Yankees catcher Gary Sanchez runs on his two-run home run...

Yankees catcher Gary Sanchez runs on his two-run home run during the eighth inning against the Texas Rangers in an MLB baseball game at Yankee Stadium on Wednesday, Sept. 22, 2021. Credit: Kathleen Malone-Van Dyke

A rival manager spoke on Monday about the overall state of catching in the big leagues.

"Horse [expletive], more or less," he said by phone. "If you have it, you’re certainly not looking to [get rid] of it."

And it was with that reality very much in mind that the Yankees chose to tender Gary Sanchez a contract before Tuesday’s 8 p.m. deadline, the club announced.

Because as much of a lightning rod as Sanchez is among Yankees fans, he is an established big-league catcher, warts and all.

The club also tendered Luke Voit, whom general manager Brian Cashman unsuccessfully tried to trade in July after acquiring first baseman Anthony Rizzo. The Yankees also agreed to one-year terms with Lucas Luetge, Domingo German and Gio Urshela.

But the buzz Tuesday was about Sanchez, the possible end of his time with the Yankees and, of course, the continued fan anger directed at the club which, as of Tuesday night, had not done much when compared with the Mets in advance of the lockout that is to begin if a new collective bargaining agreement isn’t reached by 11:59 p.m. Wednesday.

There was plenty of speculation from the time the season ended in the American League wild-card game at Fenway Park that the Yankees might be ready to move on from Sanchez, who signed with them out of the Dominican Republic for roughly $3 million at the age of 16 in 2009.

That was the start of a roller-coaster ride of a career with the franchise, one that so far has included him twice being suspended in the minors; an electric latter part of 2016 when he was recalled Aug. 3 and proceeded to hit 20 homers in 167 at-bats; All-Star appearances in 2017 and 2019 and – generally speaking – lousy seasons in 2020 and 2021.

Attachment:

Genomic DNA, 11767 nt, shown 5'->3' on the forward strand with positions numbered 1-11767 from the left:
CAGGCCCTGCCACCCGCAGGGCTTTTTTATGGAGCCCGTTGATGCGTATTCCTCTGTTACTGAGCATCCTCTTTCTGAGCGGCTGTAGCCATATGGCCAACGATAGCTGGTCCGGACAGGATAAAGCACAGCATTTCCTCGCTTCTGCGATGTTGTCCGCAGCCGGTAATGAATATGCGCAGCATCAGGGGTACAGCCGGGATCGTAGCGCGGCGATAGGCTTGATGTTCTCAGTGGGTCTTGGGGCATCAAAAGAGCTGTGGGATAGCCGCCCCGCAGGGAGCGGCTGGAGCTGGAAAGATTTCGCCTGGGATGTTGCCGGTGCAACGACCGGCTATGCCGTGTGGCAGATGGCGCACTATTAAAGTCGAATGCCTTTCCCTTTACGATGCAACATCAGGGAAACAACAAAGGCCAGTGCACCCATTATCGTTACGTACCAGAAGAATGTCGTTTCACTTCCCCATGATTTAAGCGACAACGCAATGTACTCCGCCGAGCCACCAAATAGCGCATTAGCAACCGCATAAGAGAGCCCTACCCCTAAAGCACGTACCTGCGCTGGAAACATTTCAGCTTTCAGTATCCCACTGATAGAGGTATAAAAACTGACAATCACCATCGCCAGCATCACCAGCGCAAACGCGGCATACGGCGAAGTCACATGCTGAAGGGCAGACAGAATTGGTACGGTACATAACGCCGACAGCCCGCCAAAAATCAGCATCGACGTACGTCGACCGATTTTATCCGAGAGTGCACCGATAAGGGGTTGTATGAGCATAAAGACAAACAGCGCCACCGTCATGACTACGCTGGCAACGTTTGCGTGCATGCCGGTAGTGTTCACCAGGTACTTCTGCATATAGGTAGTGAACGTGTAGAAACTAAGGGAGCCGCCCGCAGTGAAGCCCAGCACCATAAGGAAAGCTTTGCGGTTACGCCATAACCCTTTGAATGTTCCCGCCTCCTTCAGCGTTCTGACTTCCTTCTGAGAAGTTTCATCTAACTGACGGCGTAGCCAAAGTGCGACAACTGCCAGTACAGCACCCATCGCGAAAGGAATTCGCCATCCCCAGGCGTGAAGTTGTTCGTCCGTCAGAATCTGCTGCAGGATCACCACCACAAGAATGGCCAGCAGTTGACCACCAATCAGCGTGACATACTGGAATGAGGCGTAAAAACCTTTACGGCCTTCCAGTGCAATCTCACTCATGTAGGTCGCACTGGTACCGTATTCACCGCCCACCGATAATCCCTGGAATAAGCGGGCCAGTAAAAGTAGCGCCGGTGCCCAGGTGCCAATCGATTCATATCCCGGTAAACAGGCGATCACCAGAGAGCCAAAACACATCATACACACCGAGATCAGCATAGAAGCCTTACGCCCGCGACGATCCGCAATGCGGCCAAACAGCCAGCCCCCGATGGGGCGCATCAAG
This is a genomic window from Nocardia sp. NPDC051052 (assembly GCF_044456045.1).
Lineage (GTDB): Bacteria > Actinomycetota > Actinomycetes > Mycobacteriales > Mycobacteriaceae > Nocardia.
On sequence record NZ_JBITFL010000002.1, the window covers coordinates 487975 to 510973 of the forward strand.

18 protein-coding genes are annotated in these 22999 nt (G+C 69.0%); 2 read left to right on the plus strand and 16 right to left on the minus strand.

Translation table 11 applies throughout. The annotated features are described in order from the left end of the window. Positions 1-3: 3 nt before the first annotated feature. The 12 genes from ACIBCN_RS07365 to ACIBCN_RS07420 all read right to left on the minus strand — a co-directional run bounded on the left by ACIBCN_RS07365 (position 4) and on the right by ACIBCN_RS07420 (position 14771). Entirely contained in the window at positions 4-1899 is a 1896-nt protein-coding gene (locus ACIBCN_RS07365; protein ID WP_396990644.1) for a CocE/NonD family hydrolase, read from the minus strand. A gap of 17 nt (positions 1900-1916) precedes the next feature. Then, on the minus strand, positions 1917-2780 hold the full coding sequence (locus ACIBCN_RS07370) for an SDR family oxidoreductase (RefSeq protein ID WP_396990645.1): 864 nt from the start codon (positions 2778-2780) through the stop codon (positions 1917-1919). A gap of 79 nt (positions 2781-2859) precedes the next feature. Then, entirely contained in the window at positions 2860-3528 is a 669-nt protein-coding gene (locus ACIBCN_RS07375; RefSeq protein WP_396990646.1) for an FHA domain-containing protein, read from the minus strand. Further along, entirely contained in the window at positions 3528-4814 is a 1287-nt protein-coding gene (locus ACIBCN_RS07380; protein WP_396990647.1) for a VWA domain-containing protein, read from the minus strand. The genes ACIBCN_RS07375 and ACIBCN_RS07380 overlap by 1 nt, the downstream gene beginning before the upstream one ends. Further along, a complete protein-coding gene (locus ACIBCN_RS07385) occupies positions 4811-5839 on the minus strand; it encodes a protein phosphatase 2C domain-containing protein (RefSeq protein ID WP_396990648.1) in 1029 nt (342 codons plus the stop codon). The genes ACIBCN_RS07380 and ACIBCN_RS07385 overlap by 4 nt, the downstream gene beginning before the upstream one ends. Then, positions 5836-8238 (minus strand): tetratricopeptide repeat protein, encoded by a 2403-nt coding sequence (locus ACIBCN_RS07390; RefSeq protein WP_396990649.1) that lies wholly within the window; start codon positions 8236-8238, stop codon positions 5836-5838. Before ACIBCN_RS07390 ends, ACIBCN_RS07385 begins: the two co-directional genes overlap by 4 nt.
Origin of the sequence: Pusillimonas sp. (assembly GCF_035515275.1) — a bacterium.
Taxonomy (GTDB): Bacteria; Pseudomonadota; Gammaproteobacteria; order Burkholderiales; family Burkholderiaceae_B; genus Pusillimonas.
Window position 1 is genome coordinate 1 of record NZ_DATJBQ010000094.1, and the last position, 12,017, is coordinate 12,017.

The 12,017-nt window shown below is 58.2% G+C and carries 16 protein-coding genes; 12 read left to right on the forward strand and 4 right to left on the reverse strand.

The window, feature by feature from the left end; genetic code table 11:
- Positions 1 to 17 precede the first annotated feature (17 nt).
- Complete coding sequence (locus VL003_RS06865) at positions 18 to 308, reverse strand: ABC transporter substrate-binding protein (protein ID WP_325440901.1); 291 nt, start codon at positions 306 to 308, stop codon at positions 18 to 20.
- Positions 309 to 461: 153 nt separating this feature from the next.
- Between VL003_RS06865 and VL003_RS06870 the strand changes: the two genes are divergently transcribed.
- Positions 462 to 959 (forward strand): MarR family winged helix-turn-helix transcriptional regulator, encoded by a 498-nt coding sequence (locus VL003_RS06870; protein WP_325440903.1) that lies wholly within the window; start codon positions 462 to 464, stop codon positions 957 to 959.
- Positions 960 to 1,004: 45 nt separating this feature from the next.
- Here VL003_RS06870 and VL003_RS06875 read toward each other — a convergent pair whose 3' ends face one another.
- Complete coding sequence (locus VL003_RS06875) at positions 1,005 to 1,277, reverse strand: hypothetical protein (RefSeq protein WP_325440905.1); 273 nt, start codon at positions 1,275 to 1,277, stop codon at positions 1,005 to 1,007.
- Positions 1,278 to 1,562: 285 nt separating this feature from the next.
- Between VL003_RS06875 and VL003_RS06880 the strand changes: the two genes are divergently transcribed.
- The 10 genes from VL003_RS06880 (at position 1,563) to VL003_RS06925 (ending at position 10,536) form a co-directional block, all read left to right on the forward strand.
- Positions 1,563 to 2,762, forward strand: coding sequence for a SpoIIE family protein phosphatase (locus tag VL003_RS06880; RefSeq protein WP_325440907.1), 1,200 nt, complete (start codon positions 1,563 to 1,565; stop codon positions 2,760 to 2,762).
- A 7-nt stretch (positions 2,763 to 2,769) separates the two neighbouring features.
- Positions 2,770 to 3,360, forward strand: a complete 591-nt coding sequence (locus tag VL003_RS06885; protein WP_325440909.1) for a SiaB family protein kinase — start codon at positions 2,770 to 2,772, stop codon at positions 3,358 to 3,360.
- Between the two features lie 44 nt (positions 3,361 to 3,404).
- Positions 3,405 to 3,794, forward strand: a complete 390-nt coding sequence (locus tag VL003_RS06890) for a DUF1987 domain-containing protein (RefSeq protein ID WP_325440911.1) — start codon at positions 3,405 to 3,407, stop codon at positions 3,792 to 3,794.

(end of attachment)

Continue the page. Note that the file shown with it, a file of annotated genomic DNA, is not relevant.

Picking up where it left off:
Cashman has long been Sanchez’s most consistent and fervent supporter in the organization, but that has slowly waned after the last couple of seasons.

"We’ll see," Cashman said in his end-of-season news conference about Sanchez being the starter next season. Sanchez made $6.35 million last season and is due to become a free agent after 2022.

Compare that with his answer to the same question at the 2019 GM Meetings in Scottsdale, Arizona, when he said, "Oh, yeah."

"I think we have a distinct advantage by having Gary Sanchez as our every day catcher," Cashman said then.

The long-time GM, however, equivocated last offseason when it came to Sanchez – whose defensive issues have been well-documented, though he hasn’t always been credited for some of the improvements, such as game-calling.

"As of right now, Gary Sanchez and Kyle Higashioka are our [catchers] unless we run into something that we feel can upgrade that and make it better," Cashman said this month. "We are obviously having conversations to see if there’s options. Catching is a very thin market. It was last year, and I can say it looks like it’s that way this year again. But it doesn’t preclude us from exploring potential options that exists out there. And if not, we’ll go back with what we have."

That is the case for now, though tendering Sanchez a contract doesn’t preclude the Yankees from making a deal for a catcher or trading Sanchez, or Higashioka for that matter.

Frazier to Cubs

Outfielder Clint Frazier, a one-time top prospect in the sport DFA’d recently by the Yankees – who made him the centerpiece of their 2016 Andrew Miller deadline deal with Cleveland, agreed to a one-year major-league deal Wednesday with the Cubs. Frazier, 27, hit .239 with 29 homers and a .633 OPS over five mostly disappointing seasons with the Yankees.

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